12.06.10

Covering Your Online Porn Tracks

Are your private Internet habits permanently burned into your hard drive? Tom Weber on what your IT department knows about you— and whether it’s possible to fully cover your tracks.

Are your private Internet habits permanently burned into your hard drive? Tom Weber on what your IT department knows about you—and whether it’s possible to fully cover your tracks.

It’s been an eventful year in the annals of privacy, from the new airport dilemma—digital strip search or physical pat-down?—to WikiLeaks’ reminder that today’s supposedly private emails may be tomorrow’s Internet fodder. The next possible frontier: your laptop.

Or more specifically, where you’ve surfed to on it? When the most powerful government on earth can’t keep its interoffice memos private, do your own secrets stand a chance?
 

Previously, The Daily Beast identified eight different groups of people with the ability to pry into your private Web surfing, from marketers who track your movements online to nosy neighbors snooping into your WiFi network. ( See The Porn Spies in Your Laptop.) But one group intrigued us in particular: the office IT staffer or repair technician who may wind up working on your computer. Can an average person cover their tracks well enough to keep that guy on the corporate help desk from finding out that they’ve been spending time on, say, Manhunt.com? Are your habits safe from even that most everyday of snooper?

To learn more, we decided to concoct a test. Specifically, even if you’re scrupulously diligent about clearing the private data from your laptop, can you mask the details of, say, visits to X-rated sites? And if not, how long would it take a corporate IT technician to uncover evidence of your naughty surfing?

Try yes—and a half-hour or so.

That’s right. Thirty minutes of poking around by a skilled geek who gets their hands on your computer is more than enough to turn up what turns you on—even if you think you’ve cleared off your computer.
 

This isn’t just an academic question. When we began talking to IT staffers about data privacy, it was clear that they’ve seen it all. While they generally don’t snoop on purpose (mainly because they don’t have the time), users’ trails bubble up, such as when one technician we spoke with asked to diagnose a slow laptop, found a hard drive clogged with hardcore.

So we decided to test this threat. First, we created the trail: We gave a bemused volunteer a ThinkPad with a clean installation of Windows XP, and told him to start surfing for porn—specifically, every one of the top 50 adult sites ranked by Alexa.com—the mild (Playboy.com), the wild (LiveJasmin.com, a site that offers webcam feeds with performers in all kinds of categories, from “grannies” to women in uniforms) and everything in between. By clicking around each site at random, our test laptop gobbled up X-rated photos and videos along with “cookie” tracking files. In the course of the test, our volunteer used three different browsers: Internet Explorer, Firefox, and Chrome.
 

When we began talking to IT staffers about data privacy, it was clear that they’ve seen it all.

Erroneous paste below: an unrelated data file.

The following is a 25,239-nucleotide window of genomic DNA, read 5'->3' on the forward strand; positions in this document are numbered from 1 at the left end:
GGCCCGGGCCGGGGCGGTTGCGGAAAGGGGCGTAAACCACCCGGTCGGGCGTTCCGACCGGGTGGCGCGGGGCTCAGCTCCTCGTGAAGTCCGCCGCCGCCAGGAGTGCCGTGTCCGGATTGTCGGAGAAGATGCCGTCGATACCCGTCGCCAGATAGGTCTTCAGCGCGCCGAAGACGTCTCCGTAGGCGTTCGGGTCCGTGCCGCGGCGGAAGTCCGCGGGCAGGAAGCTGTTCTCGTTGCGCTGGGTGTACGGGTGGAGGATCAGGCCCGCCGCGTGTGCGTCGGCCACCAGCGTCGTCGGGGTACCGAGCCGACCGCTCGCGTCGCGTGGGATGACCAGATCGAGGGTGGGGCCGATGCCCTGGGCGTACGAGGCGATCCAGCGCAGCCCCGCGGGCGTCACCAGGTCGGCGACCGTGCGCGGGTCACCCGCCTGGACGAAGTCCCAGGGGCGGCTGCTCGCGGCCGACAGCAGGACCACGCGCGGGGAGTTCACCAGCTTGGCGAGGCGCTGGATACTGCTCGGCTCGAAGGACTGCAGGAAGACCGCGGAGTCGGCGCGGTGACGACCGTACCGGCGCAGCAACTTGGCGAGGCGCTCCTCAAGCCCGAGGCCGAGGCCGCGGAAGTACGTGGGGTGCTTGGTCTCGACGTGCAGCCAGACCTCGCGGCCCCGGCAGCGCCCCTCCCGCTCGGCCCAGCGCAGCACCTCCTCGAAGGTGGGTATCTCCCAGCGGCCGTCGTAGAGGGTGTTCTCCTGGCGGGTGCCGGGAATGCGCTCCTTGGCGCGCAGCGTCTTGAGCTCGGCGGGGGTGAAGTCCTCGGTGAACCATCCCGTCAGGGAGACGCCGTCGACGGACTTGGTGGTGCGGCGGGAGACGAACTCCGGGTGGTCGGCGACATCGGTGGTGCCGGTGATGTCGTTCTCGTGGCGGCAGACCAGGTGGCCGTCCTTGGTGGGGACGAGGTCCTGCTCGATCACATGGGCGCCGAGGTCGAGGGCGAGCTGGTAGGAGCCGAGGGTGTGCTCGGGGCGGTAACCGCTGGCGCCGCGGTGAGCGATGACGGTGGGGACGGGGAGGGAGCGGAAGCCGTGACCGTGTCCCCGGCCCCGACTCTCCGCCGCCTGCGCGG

Next, we attempted to hide it. Each of the browsers contains a variation of the “Clear Recent History” command—for each of the three, we faithfully executed the directions that promised to shield our activities from prying eyes, including browsing history, download history, cookies and temporary files (such as images on Web pages).

Finally, the hunt: We turned the laptop over to an experienced IT tech on a corporate help desk, and asked him to search away. On his first pass through the computer, our tech didn’t spot any dirty pictures (or any other evidence of adult-site surfing).

But then he reached for a tool commonly used on help desks: a data-recovery program designed to “undelete” missing files. Typically, the recovery tools are brought into play when someone has accidentally wiped out that quarterly spreadsheet from their PC and desperately needs it back. In this case, though, our tech was using them to play detective.
 

Bingo. Our tech swiftly discovered all sorts of tracks. For starters, he recovered the cookie files we had cleared off—and with them, evidence of visits to a number of pornographic sites. Then there were the so-called temporary files—the images you see on Web pages—that yielded porn aplenty. In about a half an hour, our help-desk volunteer had fairly well retraced where we’d been. (In case you’re curious—or keen to check up on someone else—there are plenty of data-recovery tools available for consumers.)

For those looking to play defense, one IT pro recommends “data shredders.” These programs use extreme methods to wipe out data on your hard drive—thwarting data-recovery tools by writing new, random data over the location of your cookies over and over until there’s no trace of the incriminating information. Short of that, the best strategy is knowledge: When it involves a computer, unlike a book or television set, your reading and viewing habits follow you.

Thomas E. Weber covers technology for The Daily Beast. He is a former bureau chief and columnist at The Wall Street Journal and was editor of the award-winning SmartMoney.com. Follow him on Twitter.